November, 8 2012 at 7:01 am

Natalie,thank you,this made me smile.I am in the UK but well mental illness does not care,where you are in the world,it seems to like visting other places,and check people over.My own illness I have suffered with for some 30 years now,and well,my shrinker,is now almost a friend,well sort of,as in he sections me far less now,therefore,this thorazine queen,has come to understand him,as he attempts to understand my mad meanderings,and so on so forth,we once had a mutal respect,called denial,he said I was ill,and I replied push off Spock and get back to the bridge,or I shall nip your vulcan ears so hard you will need thorazine for a month ad continuam..In the begining I was sent to him with what was thought to be post partum depression,but the got my diagnoisis in correct,and I had more labels,than on a pickle jar.I was given the most horrendous treatments,and ways of being were told to me until I choked on them.They passed me as Manic with a hint of schizophrenia after 12 months of meddling about, and that is who I am today.No matter what has transpired between he and I,and now he is retiring,then it is the end of what could have been a rather beautiful nightmare,but my point is to say yes indeed they are people also, with thoughts,feelings, and so much more,so therefore by default,then one has to say thank you to them for at least trying.I used to ask mine was he a failed Dr of something else,that lacked skills in human kindness and a heck of a lot more,to which 3 days extension to my section would be added,he replied no I am qualifed to assertain,even though no Dr really knows what go's on inside the mind of some one with a severe mental illness such as yours,so it is a question of observation,and trying to help.Even if most of the time you do not make sense.Charming I replied well neither do you actually, so touche.I have battled this illness alone for so many years,but my lil shrinketter has actually been there when I have been riding on a magic carpet or whatever may come at me.Ok time to stop this waffle, and go try to cook something,as now I am an unhinged domestic goddess,who is also a muddle maker extraodinaire,coming here in peace, and meaning no harm.Thanking you most kindly,for this post it made me chuckle.All of us seem to have similar expericences with the shrinketters do we not,but in my case sheeeesh..the poor chap had to have counselling.. Fabbby..Bless him..Peace always, and wishing you contd wonderful mental health..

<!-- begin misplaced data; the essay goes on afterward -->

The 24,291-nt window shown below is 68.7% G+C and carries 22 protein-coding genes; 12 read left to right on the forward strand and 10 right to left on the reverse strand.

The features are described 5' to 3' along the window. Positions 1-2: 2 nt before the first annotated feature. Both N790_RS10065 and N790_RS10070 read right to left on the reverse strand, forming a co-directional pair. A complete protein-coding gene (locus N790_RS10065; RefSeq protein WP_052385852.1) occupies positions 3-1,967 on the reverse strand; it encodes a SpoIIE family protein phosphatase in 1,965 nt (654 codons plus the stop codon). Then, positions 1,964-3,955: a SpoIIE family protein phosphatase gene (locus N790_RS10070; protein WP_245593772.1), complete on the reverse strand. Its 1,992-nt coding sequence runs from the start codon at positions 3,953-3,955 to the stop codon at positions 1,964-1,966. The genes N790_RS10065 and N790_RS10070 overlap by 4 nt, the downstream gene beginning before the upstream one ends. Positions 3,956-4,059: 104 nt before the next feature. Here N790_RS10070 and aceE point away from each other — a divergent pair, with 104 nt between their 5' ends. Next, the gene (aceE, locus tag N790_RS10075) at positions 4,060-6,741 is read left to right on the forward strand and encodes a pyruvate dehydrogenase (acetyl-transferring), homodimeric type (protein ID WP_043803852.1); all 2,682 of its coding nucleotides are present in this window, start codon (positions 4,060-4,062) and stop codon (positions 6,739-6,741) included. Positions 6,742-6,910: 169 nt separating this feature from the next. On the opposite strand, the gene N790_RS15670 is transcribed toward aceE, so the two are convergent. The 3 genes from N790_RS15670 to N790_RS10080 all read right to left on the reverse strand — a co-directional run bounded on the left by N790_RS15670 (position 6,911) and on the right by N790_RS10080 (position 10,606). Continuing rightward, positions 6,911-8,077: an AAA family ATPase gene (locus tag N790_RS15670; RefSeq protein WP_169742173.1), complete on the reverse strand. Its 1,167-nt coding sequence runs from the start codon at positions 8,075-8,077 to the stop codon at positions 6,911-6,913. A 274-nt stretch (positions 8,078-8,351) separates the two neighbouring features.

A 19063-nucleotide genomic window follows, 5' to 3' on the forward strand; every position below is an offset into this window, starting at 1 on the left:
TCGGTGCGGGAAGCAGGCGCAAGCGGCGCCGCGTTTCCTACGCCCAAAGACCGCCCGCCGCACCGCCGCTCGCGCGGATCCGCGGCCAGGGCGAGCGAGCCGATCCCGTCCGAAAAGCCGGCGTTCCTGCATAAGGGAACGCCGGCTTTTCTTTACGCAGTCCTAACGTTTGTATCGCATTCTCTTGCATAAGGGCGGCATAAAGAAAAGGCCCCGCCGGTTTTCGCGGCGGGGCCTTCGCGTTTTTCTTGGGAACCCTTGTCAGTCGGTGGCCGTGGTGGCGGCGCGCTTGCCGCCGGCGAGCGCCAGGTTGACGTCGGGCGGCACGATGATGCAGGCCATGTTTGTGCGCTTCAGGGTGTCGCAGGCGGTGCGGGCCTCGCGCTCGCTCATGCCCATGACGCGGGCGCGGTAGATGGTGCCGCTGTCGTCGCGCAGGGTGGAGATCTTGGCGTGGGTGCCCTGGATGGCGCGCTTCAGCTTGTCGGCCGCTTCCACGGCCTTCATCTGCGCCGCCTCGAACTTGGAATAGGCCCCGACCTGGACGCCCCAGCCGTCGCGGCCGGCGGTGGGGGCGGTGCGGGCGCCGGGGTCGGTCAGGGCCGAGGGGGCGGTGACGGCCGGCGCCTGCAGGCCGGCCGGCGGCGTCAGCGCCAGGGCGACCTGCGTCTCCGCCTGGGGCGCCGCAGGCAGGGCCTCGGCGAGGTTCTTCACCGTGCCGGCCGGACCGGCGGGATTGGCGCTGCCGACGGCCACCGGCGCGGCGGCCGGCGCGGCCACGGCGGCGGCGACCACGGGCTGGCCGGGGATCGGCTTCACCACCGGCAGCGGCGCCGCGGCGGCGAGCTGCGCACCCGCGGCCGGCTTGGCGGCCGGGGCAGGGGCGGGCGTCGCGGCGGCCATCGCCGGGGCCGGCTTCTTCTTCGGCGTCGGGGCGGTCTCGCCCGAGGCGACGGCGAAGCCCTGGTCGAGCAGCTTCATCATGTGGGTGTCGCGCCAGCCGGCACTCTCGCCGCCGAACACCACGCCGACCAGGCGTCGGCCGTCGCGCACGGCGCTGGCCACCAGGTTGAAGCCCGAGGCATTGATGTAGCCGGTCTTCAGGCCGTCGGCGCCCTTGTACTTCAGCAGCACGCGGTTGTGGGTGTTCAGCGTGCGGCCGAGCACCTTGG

Leave a reply